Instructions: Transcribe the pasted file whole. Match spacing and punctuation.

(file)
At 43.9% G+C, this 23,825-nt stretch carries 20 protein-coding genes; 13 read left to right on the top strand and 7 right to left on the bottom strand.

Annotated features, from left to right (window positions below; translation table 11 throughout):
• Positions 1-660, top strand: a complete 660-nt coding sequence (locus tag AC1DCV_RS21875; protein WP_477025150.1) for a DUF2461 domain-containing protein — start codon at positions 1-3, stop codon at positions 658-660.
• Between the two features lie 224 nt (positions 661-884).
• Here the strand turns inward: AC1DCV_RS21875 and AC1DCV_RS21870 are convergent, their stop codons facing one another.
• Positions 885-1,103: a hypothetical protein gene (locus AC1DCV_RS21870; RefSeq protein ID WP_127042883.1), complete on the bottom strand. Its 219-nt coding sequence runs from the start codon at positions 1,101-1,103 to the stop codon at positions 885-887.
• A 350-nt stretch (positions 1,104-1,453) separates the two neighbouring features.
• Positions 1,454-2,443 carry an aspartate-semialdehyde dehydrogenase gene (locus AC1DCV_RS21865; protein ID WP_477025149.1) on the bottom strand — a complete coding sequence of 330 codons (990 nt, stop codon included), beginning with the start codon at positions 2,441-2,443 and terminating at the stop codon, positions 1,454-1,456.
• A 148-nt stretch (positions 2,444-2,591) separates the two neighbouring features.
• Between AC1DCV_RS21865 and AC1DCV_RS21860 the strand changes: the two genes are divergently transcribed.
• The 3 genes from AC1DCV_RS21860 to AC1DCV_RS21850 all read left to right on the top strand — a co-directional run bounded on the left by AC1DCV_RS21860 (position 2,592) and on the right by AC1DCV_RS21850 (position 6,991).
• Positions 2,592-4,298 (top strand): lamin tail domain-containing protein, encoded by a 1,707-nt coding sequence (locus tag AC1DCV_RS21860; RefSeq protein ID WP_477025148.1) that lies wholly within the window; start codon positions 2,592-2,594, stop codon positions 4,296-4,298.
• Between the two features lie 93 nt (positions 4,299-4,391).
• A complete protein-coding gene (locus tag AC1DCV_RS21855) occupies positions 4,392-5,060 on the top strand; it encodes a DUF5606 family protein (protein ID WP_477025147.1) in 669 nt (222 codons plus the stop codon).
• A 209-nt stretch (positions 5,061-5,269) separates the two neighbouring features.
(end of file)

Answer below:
At 43.9% G+C, this 23,825-nt stretch carries 20 protein-coding genes; 13 read left to right on the top strand and 7 right to left on the bottom strand.

Annotated features, from left to right (window positions below; translation table 11 throughout):
• Positions 1-660, top strand: a complete 660-nt coding sequence (locus tag AC1DCV_RS21875; protein WP_477025150.1) for a DUF2461 domain-containing protein — start codon at positions 1-3, stop codon at positions 658-660.
• Between the two features lie 224 nt (positions 661-884).
• Here the strand turns inward: AC1DCV_RS21875 and AC1DCV_RS21870 are convergent, their stop codons facing one another.
• Positions 885-1,103: a hypothetical protein gene (locus AC1DCV_RS21870; RefSeq protein ID WP_127042883.1), complete on the bottom strand. Its 219-nt coding sequence runs from the start codon at positions 1,101-1,103 to the stop codon at positions 885-887.
• A 350-nt stretch (positions 1,104-1,453) separates the two neighbouring features.
• Positions 1,454-2,443 carry an aspartate-semialdehyde dehydrogenase gene (locus AC1DCV_RS21865; protein ID WP_477025149.1) on the bottom strand — a complete coding sequence of 330 codons (990 nt, stop codon included), beginning with the start codon at positions 2,441-2,443 and terminating at the stop codon, positions 1,454-1,456.
• A 148-nt stretch (positions 2,444-2,591) separates the two neighbouring features.
• Between AC1DCV_RS21865 and AC1DCV_RS21860 the strand changes: the two genes are divergently transcribed.
• The 3 genes from AC1DCV_RS21860 to AC1DCV_RS21850 all read left to right on the top strand — a co-directional run bounded on the left by AC1DCV_RS21860 (position 2,592) and on the right by AC1DCV_RS21850 (position 6,991).
• Positions 2,592-4,298 (top strand): lamin tail domain-containing protein, encoded by a 1,707-nt coding sequence (locus tag AC1DCV_RS21860; RefSeq protein ID WP_477025148.1) that lies wholly within the window; start codon positions 2,592-2,594, stop codon positions 4,296-4,298.
• Between the two features lie 93 nt (positions 4,299-4,391).
• A complete protein-coding gene (locus tag AC1DCV_RS21855) occupies positions 4,392-5,060 on the top strand; it encodes a DUF5606 family protein (protein ID WP_477025147.1) in 669 nt (222 codons plus the stop codon).
• A 209-nt stretch (positions 5,061-5,269) separates the two neighbouring features.